On Groklaw, an interview with Jean-Marie Lapeyre, CTO of the French Tax Agency, on that government's continued move to open source.
[S]ince June 2004, strengthened by our very positive experiments, we chose to change a bit our policy and commit to FOSS. This means that for every software choice we have to make, if an available FOSS piece of software answers our needs and meets the necessary requirements (say, maturity, ability to be industrialized, strength of the community, etc.), then we are inclined to use it. And because we develop nearly every business software we use (there is no real market for managing French taxes :-) , it leads to make FOSS the main part of our software asset, including the critical parts of it (besides those for which we have made another choice beforehand).
PJ: Can you tell us why you decided on FOSS? What advantages do you find?
LAPEYRE: FOSS helps us to achieve our strategic goals: control of our IT system, long-term sustainability, and independence from vendors.
As a side effect, it allows us to cut our software costs We are trying to evaluate the software TCO implied by our policy. It's probably a bit more than an overall factor of 10 (speaking of strict software costs: licensing, support, corrective and basic evolutive maintainance). It's less for critical pieces of software like application servers (around 4), much more for others (see below).
PJ: As far as office software is concerned, what do you need it to do?
LAPEYRE: We do not use a lot of advanced features in office software. Our employees mainly use our specialized business applications. So we have only quite basic needs.
One benefit we have already used (on the previous version) is the standard file format which eases the connection with business applications and allows us to be consistent with our policy, even for this type of computing use. But it is not the definitive argument here.
PJ: Have you calculated how much money a migration to OpenOffice would cost? How much it might save long-term?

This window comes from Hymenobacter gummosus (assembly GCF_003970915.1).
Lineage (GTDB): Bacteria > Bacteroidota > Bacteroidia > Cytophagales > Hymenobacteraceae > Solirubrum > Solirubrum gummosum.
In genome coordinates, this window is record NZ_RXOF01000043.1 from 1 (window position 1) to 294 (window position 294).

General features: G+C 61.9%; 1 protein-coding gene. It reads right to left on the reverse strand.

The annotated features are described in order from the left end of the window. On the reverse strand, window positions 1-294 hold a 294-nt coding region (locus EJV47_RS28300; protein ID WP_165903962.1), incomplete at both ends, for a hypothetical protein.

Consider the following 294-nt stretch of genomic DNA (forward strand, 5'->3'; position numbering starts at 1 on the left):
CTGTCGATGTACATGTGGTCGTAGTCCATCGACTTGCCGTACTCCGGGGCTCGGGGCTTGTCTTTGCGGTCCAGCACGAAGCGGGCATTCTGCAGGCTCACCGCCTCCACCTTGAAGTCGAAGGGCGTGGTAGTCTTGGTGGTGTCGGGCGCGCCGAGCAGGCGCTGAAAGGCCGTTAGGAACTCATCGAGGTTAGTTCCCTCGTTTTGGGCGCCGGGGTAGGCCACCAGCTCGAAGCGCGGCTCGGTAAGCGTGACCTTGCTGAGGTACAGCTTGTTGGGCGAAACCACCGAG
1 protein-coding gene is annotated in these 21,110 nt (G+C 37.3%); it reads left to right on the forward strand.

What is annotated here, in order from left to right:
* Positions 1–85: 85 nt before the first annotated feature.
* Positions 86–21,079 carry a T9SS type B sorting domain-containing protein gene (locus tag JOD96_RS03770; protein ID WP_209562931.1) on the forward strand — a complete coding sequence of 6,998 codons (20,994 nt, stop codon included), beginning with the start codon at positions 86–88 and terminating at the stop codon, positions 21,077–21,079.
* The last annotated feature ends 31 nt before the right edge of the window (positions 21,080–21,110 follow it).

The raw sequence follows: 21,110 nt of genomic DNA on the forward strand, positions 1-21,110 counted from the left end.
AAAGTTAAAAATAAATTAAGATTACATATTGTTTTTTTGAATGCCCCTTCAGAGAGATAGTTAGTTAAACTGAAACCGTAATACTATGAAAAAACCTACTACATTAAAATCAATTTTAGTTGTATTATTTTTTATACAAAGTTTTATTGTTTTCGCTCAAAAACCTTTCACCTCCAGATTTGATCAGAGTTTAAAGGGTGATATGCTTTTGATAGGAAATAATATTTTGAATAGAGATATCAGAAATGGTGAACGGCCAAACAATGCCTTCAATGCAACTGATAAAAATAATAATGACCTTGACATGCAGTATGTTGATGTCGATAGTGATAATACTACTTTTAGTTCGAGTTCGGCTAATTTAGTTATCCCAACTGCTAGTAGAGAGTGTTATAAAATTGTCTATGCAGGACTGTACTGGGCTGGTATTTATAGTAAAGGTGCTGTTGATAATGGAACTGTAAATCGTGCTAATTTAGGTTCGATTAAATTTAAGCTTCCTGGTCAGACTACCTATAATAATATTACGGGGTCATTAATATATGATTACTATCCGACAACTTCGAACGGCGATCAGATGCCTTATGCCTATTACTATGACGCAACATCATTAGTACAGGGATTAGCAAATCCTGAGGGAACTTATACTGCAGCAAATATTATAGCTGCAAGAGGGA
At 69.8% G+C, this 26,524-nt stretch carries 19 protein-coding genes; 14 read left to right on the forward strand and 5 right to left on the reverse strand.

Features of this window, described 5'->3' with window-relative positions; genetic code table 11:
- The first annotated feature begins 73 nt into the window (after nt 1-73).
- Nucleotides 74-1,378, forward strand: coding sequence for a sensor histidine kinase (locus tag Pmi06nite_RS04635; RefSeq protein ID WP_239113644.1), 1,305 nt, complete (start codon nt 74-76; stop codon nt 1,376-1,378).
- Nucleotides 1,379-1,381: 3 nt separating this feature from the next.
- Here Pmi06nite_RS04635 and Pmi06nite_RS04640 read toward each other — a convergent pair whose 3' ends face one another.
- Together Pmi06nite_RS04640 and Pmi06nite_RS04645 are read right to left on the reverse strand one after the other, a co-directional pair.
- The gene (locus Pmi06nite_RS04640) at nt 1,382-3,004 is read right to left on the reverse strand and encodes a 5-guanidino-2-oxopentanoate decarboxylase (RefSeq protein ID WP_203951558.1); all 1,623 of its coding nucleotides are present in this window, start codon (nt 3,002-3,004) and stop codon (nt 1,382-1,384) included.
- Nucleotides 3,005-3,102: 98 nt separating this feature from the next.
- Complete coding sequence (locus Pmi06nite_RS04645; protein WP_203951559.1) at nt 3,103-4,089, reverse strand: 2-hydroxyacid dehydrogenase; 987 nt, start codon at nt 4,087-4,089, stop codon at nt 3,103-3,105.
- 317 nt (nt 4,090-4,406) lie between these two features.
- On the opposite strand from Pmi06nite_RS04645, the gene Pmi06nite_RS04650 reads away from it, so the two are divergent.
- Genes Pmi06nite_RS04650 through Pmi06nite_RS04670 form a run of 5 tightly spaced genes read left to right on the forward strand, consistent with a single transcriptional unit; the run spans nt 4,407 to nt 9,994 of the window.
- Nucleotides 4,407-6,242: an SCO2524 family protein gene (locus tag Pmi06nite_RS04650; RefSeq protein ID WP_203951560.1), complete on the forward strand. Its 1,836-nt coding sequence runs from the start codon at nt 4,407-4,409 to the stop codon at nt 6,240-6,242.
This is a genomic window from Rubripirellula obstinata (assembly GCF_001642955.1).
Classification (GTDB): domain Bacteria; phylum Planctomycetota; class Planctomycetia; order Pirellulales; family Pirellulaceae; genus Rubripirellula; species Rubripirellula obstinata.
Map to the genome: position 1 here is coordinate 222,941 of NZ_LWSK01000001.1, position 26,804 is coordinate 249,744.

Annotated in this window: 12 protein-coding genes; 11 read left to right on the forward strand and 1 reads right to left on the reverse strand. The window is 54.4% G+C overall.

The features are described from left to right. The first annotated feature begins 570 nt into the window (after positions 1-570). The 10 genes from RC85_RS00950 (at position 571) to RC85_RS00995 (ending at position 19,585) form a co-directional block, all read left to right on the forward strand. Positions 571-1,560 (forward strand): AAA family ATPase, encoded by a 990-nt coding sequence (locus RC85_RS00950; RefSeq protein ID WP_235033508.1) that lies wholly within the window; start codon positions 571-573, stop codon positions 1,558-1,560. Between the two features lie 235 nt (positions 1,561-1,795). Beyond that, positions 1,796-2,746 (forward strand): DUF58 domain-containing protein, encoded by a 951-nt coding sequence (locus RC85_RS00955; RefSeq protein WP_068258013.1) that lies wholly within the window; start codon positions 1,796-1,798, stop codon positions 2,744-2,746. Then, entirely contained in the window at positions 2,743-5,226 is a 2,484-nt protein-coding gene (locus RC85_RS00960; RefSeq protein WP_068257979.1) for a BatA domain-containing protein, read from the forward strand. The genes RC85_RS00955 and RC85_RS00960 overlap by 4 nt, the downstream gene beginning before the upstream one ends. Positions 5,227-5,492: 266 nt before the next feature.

LAPEYRE: It will cost probably 3 to 10 man years to adapt the business applications, and cost some (a bit less than 3) tens of millions of euros less than switching to a recent version of Microsoft office (licensing costs and training mainly). This last one, once every, say, 5 years.
PJ: Some say that governments should care more about the fact that the majority of people use Windows already instead of stressing completely open standards. If you were in a conversation with someone in a government agency other than your own and this came up, how would you respond? Why are open standards particularly important/beneficial to governmental entities?
LAPEYRE: Considering the specific nature of the missions involved, it is probably important to be able to be as independent as possible and try to make sustainable choices in the long run. And because IT systems are now the heart and the nerves of our organizations, the principle must apply to it. I hope we do agree on that.
But on the other hand, we know it is dangerous and inefficient to follow this principle too blindly and let us specify and develop highly specific, home-made systems. This leads to a failure every big organization has probably already lived.
So, we are stretched between the principle and pragmatic necessity, which, if applied without a clear understanding of the rules of this industry, can lead to concretely abandoning home keys to actors not necessarily sharing the same goals.
I think the balance is to rely on open standards; it is the only one I can imagine.